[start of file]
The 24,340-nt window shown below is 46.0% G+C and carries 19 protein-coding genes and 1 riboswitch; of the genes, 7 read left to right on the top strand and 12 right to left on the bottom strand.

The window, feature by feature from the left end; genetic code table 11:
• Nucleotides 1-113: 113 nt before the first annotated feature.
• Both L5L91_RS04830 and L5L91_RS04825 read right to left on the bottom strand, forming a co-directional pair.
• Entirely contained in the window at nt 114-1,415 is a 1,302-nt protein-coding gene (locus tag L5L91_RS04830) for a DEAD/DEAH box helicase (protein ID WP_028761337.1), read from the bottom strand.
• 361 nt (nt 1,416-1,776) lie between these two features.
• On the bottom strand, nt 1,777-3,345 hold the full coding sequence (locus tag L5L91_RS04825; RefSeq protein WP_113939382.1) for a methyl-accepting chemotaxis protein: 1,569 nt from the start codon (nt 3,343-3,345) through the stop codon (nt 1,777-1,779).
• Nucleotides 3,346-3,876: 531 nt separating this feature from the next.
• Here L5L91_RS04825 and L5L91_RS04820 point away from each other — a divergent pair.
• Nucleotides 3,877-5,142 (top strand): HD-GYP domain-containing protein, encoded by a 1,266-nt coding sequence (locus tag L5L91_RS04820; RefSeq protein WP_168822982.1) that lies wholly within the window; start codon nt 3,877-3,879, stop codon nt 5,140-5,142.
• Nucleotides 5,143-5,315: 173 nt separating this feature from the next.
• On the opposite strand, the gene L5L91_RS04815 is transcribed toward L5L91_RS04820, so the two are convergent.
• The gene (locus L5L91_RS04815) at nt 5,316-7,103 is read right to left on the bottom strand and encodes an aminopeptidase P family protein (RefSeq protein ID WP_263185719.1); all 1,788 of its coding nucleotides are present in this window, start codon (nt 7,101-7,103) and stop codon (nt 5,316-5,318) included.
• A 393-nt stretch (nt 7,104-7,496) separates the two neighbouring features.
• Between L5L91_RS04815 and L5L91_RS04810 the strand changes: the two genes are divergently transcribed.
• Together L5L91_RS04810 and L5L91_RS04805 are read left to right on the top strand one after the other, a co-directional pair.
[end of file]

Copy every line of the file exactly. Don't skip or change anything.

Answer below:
The 24,340-nt window shown below is 46.0% G+C and carries 19 protein-coding genes and 1 riboswitch; of the genes, 7 read left to right on the top strand and 12 right to left on the bottom strand.

The window, feature by feature from the left end; genetic code table 11:
• Nucleotides 1-113: 113 nt before the first annotated feature.
• Both L5L91_RS04830 and L5L91_RS04825 read right to left on the bottom strand, forming a co-directional pair.
• Entirely contained in the window at nt 114-1,415 is a 1,302-nt protein-coding gene (locus tag L5L91_RS04830) for a DEAD/DEAH box helicase (protein ID WP_028761337.1), read from the bottom strand.
• 361 nt (nt 1,416-1,776) lie between these two features.
• On the bottom strand, nt 1,777-3,345 hold the full coding sequence (locus tag L5L91_RS04825; RefSeq protein WP_113939382.1) for a methyl-accepting chemotaxis protein: 1,569 nt from the start codon (nt 3,343-3,345) through the stop codon (nt 1,777-1,779).
• Nucleotides 3,346-3,876: 531 nt separating this feature from the next.
• Here L5L91_RS04825 and L5L91_RS04820 point away from each other — a divergent pair.
• Nucleotides 3,877-5,142 (top strand): HD-GYP domain-containing protein, encoded by a 1,266-nt coding sequence (locus tag L5L91_RS04820; RefSeq protein WP_168822982.1) that lies wholly within the window; start codon nt 3,877-3,879, stop codon nt 5,140-5,142.
• Nucleotides 5,143-5,315: 173 nt separating this feature from the next.
• On the opposite strand, the gene L5L91_RS04815 is transcribed toward L5L91_RS04820, so the two are convergent.
• The gene (locus L5L91_RS04815) at nt 5,316-7,103 is read right to left on the bottom strand and encodes an aminopeptidase P family protein (RefSeq protein ID WP_263185719.1); all 1,788 of its coding nucleotides are present in this window, start codon (nt 7,101-7,103) and stop codon (nt 5,316-5,318) included.
• A 393-nt stretch (nt 7,104-7,496) separates the two neighbouring features.
• Between L5L91_RS04815 and L5L91_RS04810 the strand changes: the two genes are divergently transcribed.
• Together L5L91_RS04810 and L5L91_RS04805 are read left to right on the top strand one after the other, a co-directional pair.